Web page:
Signs and symptoms of diabetesDiabetes is often referred to as a silent killer since it is quite easy to miss its symptoms. Individuals can experience different signs and symptoms and at times there could be no signs at all. The development of type 1 diabetes is normally suIDen and dramatic. Its symptoms are often mild or absent especially ion people who are suffering from type II diabetes. The early symptoms of type II diabetes are often subtle and harmless. Over time, one ends up developing diabetes complications even if one did not have any symptoms. These include excessive thirst and an increase in urination. This is because there is an excessive buildup of glucose in the blood and kidneys are forced to overwork. If kidneys are not able to keep up the excess sugar is excreted through urine hence frequent urination (Mathew, 2008). The other symptom is fatigue that is caused by dehydration from the increase in urination. The other symptom is weight loss since the loss of sugars through urination can lead to loss of calories. Blurred vision is also a symptom of diabetes since high levels of sugars in the blood end up pulling fluids from tissues such as the lenses of the eyes. This affects an individual’s ability to focus. Another symptom is slow healing of sores or frequent infections.
Treatment and prevention of diabetes
If one has a family history, they are exposed to other risk factors or have been diagnosed with pre-diabetes, there are some healthy living tips that one can follow to prevent the onset of diabetes. Numerous studies suggest that leading healthy lifestyles like eating healthy, losing weight and an increase in physical activity can lead to the reduction of progression of diabetes type II and help in controlling type 1 diabetes. Regular physical activity has numerous benefits such as lose weight, lowering the levels of blood sugar and boosting the sensitivity to insulin that assist in keeping the level of blood sugar within the required range (Mathew, 2008). Lifestyle changes have to be complemented with medications that help in controlling the levels of blood glucose, cholesterol and high blood pressure that lead to deaths of many diabetes patients. Working together with a healthcare team can enable an individual to set their personal treatment goals, monitor their critical health and be able to successfully manage diabetes while at the same time preventing any complications that can arise from diabetes (Semple&Olshan, 2000).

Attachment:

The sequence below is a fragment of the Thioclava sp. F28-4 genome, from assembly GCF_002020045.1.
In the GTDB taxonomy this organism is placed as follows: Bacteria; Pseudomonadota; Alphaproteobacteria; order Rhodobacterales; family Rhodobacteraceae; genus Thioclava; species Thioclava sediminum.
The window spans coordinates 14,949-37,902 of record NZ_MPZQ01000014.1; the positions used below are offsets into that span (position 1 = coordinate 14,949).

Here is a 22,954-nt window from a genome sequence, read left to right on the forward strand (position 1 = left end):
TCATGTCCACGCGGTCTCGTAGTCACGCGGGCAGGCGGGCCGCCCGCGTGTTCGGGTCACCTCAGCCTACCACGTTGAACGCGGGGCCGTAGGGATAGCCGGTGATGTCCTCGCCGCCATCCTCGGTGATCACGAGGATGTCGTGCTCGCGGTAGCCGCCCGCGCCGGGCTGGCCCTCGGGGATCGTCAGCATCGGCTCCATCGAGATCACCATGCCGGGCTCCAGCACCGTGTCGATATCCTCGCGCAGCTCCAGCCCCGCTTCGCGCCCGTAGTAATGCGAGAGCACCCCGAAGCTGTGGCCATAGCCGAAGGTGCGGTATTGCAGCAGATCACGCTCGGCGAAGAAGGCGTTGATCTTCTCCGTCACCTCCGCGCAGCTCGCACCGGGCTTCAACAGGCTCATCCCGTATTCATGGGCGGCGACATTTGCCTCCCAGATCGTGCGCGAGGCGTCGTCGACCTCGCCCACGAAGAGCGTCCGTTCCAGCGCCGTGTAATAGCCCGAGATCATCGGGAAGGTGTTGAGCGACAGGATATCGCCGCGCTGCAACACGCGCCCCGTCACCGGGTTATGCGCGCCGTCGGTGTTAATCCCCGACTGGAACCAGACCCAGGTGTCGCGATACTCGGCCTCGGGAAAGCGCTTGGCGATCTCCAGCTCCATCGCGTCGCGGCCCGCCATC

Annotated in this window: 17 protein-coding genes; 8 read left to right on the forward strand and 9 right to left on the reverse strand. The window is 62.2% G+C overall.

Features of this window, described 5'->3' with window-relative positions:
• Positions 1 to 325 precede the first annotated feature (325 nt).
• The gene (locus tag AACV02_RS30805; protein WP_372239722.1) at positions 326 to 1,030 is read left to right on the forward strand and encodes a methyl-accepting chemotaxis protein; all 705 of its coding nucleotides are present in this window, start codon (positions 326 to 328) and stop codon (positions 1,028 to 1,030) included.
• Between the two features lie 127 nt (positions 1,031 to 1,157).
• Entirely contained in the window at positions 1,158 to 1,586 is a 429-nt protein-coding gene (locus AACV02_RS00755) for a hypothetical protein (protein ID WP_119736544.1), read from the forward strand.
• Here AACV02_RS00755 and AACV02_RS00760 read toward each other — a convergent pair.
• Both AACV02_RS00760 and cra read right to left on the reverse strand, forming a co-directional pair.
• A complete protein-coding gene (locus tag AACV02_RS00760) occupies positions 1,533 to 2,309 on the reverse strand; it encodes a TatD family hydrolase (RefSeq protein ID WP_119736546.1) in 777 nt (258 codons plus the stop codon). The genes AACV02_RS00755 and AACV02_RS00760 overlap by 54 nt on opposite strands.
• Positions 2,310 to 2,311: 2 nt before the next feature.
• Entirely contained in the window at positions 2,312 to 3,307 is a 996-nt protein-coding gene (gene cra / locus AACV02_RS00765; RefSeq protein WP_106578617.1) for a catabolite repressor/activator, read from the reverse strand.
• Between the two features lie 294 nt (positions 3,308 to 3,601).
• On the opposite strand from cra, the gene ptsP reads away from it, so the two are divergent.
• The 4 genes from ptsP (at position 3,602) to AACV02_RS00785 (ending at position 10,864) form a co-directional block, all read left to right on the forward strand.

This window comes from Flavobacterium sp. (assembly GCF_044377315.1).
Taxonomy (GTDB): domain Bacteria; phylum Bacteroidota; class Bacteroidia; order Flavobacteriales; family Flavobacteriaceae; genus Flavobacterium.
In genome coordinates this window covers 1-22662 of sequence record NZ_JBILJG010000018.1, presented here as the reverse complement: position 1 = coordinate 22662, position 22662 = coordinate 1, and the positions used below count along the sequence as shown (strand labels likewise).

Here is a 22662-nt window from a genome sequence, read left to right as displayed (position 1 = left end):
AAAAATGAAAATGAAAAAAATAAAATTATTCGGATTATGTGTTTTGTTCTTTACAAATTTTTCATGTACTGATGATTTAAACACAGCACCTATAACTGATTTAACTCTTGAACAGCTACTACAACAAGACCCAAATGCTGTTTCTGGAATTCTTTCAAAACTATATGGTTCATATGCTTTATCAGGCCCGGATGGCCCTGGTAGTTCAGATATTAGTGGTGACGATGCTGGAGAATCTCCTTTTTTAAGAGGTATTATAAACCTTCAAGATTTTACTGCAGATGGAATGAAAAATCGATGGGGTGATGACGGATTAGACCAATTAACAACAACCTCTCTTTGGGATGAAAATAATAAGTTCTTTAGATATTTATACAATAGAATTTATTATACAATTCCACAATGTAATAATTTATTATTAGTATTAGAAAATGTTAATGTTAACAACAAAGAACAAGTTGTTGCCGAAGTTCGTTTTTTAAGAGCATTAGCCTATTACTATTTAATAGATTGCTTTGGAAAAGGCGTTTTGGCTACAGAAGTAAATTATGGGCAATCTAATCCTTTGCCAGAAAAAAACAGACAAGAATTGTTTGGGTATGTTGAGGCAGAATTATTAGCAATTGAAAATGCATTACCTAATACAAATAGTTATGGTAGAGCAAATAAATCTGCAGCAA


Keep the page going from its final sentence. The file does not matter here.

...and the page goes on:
Short and long-term consequences of diabetes
Short-term effects of diabetes can occur anytime when an individual has diabetes. Long-term results, on the other hand, develop when an individual has suffered from diabetes for a long period. Some of the short-term consequences include low levels of glucose in the blood also known as hypoglycemia. This can be due to too much insulin, too much exercise or lack of enough food. Another short-term consequence is high blood glucose or hyperglycemia. Long-term consequences of diabetes can be seen in various parts of the body like eyes, kidneys, nerves, heart and blood vessels (Semple&Olshan, 2000). Individuals suffering from diabetes have a high risk of developing eye problems such as cataracts, retinopathy and glaucoma. Diabetes patients are also at risk of developing kidney diseases due to high levels of blood sugar. Another long-term consequence of diabetes is the damage of nerves known as diabetic neuropathy. Individuals suffering from diabetes are at risk of developing heart and blood vessel problems such as stroke, blockage of blood vessels.